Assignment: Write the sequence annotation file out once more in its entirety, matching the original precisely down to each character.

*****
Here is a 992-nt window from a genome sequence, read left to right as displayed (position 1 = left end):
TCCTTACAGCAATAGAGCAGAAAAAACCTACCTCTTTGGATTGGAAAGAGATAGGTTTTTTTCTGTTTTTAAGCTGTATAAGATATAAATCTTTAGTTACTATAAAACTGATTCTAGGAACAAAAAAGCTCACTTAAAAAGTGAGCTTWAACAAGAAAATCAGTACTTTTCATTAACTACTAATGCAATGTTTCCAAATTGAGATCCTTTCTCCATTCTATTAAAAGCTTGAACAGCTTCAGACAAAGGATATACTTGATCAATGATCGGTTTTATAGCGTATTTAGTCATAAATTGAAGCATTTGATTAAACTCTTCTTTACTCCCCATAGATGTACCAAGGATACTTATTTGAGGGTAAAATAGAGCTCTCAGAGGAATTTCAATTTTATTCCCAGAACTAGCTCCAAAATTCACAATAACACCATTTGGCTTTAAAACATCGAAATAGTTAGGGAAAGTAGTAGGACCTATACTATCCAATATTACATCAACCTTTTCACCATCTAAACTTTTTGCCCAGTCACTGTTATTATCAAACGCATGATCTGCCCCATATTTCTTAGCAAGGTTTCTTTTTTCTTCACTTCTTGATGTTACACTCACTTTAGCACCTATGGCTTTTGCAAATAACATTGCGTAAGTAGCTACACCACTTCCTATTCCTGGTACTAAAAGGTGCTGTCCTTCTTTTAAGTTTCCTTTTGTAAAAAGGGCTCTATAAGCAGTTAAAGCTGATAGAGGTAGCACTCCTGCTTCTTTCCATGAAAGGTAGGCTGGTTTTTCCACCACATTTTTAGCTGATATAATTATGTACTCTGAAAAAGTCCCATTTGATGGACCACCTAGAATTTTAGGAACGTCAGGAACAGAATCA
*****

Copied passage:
Here is a 992-nt window from a genome sequence, read left to right as displayed (position 1 = left end):
TCCTTACAGCAATAGAGCAGAAAAAACCTACCTCTTTGGATTGGAAAGAGATAGGTTTTTTTCTGTTTTTAAGCTGTATAAGATATAAATCTTTAGTTACTATAAAACTGATTCTAGGAACAAAAAAGCTCACTTAAAAAGTGAGCTTWAACAAGAAAATCAGTACTTTTCATTAACTACTAATGCAATGTTTCCAAATTGAGATCCTTTCTCCATTCTATTAAAAGCTTGAACAGCTTCAGACAAAGGATATACTTGATCAATGATCGGTTTTATAGCGTATTTAGTCATAAATTGAAGCATTTGATTAAACTCTTCTTTACTCCCCATAGATGTACCAAGGATACTTATTTGAGGGTAAAATAGAGCTCTCAGAGGAATTTCAATTTTATTCCCAGAACTAGCTCCAAAATTCACAATAACACCATTTGGCTTTAAAACATCGAAATAGTTAGGGAAAGTAGTAGGACCTATACTATCCAATATTACATCAACCTTTTCACCATCTAAACTTTTTGCCCAGTCACTGTTATTATCAAACGCATGATCTGCCCCATATTTCTTAGCAAGGTTTCTTTTTTCTTCACTTCTTGATGTTACACTCACTTTAGCACCTATGGCTTTTGCAAATAACATTGCGTAAGTAGCTACACCACTTCCTATTCCTGGTACTAAAAGGTGCTGTCCTTCTTTTAAGTTTCCTTTTGTAAAAAGGGCTCTATAAGCAGTTAAAGCTGATAGAGGTAGCACTCCTGCTTCTTTCCATGAAAGGTAGGCTGGTTTTTCCACCACATTTTTAGCTGATATAATTATGTACTCTGAAAAAGTCCCATTTGATGGACCACCTAGAATTTTAGGAACGTCAGGAACAGAATCA